FILM ON MORGENTHAU OPENS LENS ON THE ARMENIAN GENOCIDE
By Chris Bergeron

Daily News
Monday March 30, 2009

FRAMINGHAM, MA--Descended from survivors of the Armenian genocide,
filmmaker Apo Torosyan hopes his art transforms prejudice and hate
into tolerance and compassion.

Growing up in Turkey, he learned his father's parents had both starved
to death after the genocidal massacres of 1915. As a teenager in
Istanbul, he saw mobs hang Christian priests and rape Armenian women
while his pregnant sister cowered in their apartment preparing to
kill herself if necessary.

Yet when Torosyan screens his newest film Wednesday in the Framingham
Library in Massachusetts, it will honor a man who fought oppression
at great personal risk while refusing to preach hate.

His hour-long film, "The Morgenthau Story," will be shown at 7
p.m. on Wednesday, April 1 in the Costin Room of the library at 49
Lexington St.

"I'm trying to reach out and warn people genocide is still with us
today," said Torosyan. "Too often we don't see it. But when you say
'us' and 'them,' you're already prejudging people."

A shorter version of his film will be shown Monday, April 23 at 11
a.m. in Peabody City Hall at 24 Lowell St.

The son of a Greek mother and Armenian father, Torosyan earned his
bachelor's and master's degrees at the Istanbul Academy of Fine Arts
in the 1960s.

He has exhibited his rich, moody paintings in more than 40 solo and
20 group shows in Europe and North America. His paintings are in the
permanent collections of several museums, including the Museum of
Modern Art in Bordeaux, France, the Armenian Library and Museum of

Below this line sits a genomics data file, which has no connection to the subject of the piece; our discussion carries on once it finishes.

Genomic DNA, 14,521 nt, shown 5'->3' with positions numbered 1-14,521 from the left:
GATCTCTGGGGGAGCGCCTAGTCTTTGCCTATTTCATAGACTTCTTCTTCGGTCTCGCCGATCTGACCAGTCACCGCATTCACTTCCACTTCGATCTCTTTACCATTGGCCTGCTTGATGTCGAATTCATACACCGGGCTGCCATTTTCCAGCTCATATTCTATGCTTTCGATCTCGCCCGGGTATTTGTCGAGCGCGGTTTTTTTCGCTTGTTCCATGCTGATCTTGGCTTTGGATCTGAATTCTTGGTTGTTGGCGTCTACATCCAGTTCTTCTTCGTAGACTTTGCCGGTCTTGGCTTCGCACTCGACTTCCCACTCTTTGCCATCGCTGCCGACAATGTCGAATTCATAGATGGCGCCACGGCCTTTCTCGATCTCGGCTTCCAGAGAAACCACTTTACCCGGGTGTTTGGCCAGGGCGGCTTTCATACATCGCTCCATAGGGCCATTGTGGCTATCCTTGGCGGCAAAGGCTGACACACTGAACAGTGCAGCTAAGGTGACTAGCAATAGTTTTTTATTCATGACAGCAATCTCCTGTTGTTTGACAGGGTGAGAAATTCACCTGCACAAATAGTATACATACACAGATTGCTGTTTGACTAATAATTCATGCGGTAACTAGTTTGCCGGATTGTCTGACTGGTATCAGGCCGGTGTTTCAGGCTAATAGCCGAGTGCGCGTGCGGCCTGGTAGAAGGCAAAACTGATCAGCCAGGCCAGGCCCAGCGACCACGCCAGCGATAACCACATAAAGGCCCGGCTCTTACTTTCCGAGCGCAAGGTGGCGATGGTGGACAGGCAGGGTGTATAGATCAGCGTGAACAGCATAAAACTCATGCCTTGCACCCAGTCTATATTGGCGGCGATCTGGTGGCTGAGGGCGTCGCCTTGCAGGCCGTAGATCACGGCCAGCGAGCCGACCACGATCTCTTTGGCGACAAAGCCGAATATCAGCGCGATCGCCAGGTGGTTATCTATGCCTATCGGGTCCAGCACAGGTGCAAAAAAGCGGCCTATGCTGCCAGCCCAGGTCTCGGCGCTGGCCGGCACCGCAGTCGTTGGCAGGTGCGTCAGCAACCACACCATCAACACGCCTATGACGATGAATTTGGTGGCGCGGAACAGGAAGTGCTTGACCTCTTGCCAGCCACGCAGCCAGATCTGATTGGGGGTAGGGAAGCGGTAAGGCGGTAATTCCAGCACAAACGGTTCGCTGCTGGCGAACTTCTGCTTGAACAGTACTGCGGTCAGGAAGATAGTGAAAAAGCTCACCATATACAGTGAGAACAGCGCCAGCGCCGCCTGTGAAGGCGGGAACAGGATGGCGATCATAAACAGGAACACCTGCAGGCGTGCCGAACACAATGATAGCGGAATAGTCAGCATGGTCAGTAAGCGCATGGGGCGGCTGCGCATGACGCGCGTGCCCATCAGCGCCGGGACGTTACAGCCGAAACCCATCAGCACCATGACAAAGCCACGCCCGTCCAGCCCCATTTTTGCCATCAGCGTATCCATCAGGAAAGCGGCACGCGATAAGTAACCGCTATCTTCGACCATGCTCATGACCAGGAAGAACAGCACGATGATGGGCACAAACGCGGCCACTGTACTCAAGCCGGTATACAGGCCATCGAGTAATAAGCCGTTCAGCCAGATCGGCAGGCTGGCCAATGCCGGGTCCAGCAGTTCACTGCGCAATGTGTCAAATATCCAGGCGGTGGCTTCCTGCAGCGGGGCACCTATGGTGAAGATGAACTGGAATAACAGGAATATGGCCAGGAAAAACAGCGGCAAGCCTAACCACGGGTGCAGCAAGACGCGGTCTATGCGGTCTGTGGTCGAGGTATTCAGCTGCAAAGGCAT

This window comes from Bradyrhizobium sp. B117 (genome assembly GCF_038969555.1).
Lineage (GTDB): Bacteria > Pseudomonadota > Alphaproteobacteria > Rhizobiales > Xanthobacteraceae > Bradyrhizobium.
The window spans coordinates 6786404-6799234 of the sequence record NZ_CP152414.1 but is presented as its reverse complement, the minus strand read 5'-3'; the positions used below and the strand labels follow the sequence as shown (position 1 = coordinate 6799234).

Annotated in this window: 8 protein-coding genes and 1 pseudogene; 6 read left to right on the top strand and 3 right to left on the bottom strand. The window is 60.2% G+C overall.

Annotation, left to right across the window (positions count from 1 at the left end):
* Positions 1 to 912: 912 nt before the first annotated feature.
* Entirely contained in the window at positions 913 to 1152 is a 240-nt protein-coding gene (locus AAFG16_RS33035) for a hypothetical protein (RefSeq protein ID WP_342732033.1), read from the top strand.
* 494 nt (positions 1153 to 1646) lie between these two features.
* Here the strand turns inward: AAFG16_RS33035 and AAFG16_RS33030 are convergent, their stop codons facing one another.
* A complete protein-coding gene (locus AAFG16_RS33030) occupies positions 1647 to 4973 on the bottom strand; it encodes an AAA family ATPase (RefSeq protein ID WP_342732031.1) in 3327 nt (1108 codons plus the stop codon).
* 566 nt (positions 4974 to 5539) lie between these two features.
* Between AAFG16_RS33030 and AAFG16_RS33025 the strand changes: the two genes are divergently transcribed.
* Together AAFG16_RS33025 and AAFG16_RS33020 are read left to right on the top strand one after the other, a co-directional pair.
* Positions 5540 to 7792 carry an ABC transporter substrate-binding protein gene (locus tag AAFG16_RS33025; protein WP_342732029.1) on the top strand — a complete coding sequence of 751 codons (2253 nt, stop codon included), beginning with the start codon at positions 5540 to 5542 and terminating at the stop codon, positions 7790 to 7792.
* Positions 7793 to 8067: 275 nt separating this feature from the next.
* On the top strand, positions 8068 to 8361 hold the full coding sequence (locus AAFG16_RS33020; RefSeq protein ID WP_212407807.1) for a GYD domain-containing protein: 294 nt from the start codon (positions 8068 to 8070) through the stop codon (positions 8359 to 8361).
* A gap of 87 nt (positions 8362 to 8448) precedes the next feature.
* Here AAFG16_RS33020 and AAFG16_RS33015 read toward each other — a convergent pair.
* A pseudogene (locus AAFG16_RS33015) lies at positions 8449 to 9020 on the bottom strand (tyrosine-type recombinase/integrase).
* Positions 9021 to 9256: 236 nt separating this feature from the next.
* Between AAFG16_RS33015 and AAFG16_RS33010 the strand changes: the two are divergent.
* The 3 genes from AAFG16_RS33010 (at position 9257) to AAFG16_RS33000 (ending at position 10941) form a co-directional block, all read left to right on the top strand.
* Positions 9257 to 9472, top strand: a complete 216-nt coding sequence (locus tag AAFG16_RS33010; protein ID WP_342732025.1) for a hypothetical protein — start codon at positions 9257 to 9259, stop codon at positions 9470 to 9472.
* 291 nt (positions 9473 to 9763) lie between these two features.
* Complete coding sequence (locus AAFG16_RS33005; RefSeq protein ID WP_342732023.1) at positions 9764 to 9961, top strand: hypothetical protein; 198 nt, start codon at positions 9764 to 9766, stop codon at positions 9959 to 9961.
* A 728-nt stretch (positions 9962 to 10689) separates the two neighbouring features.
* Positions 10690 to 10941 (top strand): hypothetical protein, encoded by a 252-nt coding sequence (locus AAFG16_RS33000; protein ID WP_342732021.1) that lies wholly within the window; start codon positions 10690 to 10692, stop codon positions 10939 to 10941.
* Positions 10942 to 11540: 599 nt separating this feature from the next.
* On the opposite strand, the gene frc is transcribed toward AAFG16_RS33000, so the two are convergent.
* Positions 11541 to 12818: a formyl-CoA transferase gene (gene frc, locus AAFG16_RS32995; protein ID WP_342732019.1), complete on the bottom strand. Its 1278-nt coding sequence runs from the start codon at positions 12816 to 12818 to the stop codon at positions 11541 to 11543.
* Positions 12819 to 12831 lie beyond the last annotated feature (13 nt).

America in Watertown, Sacred Heart University in Fairfield, Conn.,
and the Florida Holocaust Museum in St. Petersburg, Fla.

Now 67, Torosyan has made seven documentaries, including four
dealing with aspects of the genocide and three others he describes
as philosophic "meditations."

Since immigrating to the United States in 1986, he fears he can't
return to Turkey because on an earlier visit he expressed his opinion
about the Armenian genocide, which puts him in danger of imprisonment.

Torosyan's documentary incorporates interviews with the three
descendants of Henry Morgenthau Sr., ambassador to Constantinople
from 1913 to 1916, and archival footage about Turkish oppression of
the Armenian minority.

He credits Morgenthau for trying to alert the world to the Ottoman
massacres of Armenians and other Christians and later, as chairman
of the Greek Resettlement Commission, saving thousands after the 1922
Smyrna massacre.

While often regarded as the 20th century's first holocaust, Toroysyan
fears Westerners know little about the Ottoman Empire's murderous
policies against Christians.

He said in April 1915, civilian and military authorities of the
then-Ottoman Empire now present day Turkey launched attacks, massacres
and forced marches to drive Armenians, as well as Greeks and Syrians,
off their lands and into exile. While exact figures remain in dispute,
Torosyan said it's "generally accepted" that between 1915 and 1923
1.5 million Armenians died and another 2 million, representing nearly
half the group's population, were driven from the country.

Rather than "play the blame game," Torosyan said his films present
history objectively so future generations can recognize the symptoms
of ethnic, religious and racial prejudice before they take effect. "I
believe history should be known so we don't forget the past,"
he said. "I'm trying to reach out to youth in high school and
college. They should know what happened."

While the Republic of Turkey, which succeeded the Ottoman Empire,
refuses to describe the deaths and forced relocations as genocide,
Torosyan insisted he "holds no prejudice toward Turkish people today."

Whether painting or making films, he said his art is intimately
connected to his personal history.

"What else is mine? My roots, my family history? Starving family
members dying during the Armenian, Greek and Assyrian Genocide,
including my grandparents," he said. "...I started making my films,
which are not all related to human rights, but to life itself. My
documentaries have been shown in places I've never been to and seen
by thousands of people I've never met. And through the Internet,
I have met a lot of new friends with the same message: Hope not hate."